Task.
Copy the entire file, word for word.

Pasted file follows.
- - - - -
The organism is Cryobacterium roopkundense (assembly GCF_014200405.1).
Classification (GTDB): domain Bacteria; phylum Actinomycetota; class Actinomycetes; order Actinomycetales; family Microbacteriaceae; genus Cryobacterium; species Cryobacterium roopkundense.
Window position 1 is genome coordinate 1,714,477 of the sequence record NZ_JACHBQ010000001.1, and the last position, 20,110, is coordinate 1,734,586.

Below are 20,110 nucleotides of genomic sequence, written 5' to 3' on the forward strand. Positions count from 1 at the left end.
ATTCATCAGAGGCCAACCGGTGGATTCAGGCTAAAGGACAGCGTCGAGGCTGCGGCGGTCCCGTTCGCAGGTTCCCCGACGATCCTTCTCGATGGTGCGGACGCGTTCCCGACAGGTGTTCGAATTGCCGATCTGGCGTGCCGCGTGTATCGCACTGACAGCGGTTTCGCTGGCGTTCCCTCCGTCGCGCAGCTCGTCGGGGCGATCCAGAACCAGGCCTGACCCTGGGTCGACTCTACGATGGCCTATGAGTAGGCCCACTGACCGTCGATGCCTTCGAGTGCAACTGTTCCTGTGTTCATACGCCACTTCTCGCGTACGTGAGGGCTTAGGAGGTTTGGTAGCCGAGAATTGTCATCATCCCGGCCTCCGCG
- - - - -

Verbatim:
The organism is Cryobacterium roopkundense (assembly GCF_014200405.1).
Classification (GTDB): domain Bacteria; phylum Actinomycetota; class Actinomycetes; order Actinomycetales; family Microbacteriaceae; genus Cryobacterium; species Cryobacterium roopkundense.
Window position 1 is genome coordinate 1,714,477 of the sequence record NZ_JACHBQ010000001.1, and the last position, 20,110, is coordinate 1,734,586.

Below are 20,110 nucleotides of genomic sequence, written 5' to 3' on the forward strand. Positions count from 1 at the left end.
ATTCATCAGAGGCCAACCGGTGGATTCAGGCTAAAGGACAGCGTCGAGGCTGCGGCGGTCCCGTTCGCAGGTTCCCCGACGATCCTTCTCGATGGTGCGGACGCGTTCCCGACAGGTGTTCGAATTGCCGATCTGGCGTGCCGCGTGTATCGCACTGACAGCGGTTTCGCTGGCGTTCCCTCCGTCGCGCAGCTCGTCGGGGCGATCCAGAACCAGGCCTGACCCTGGGTCGACTCTACGATGGCCTATGAGTAGGCCCACTGACCGTCGATGCCTTCGAGTGCAACTGTTCCTGTGTTCATACGCCACTTCTCGCGTACGTGAGGGCTTAGGAGGTTTGGTAGCCGAGAATTGTCATCATCCCGGCCTCCGCG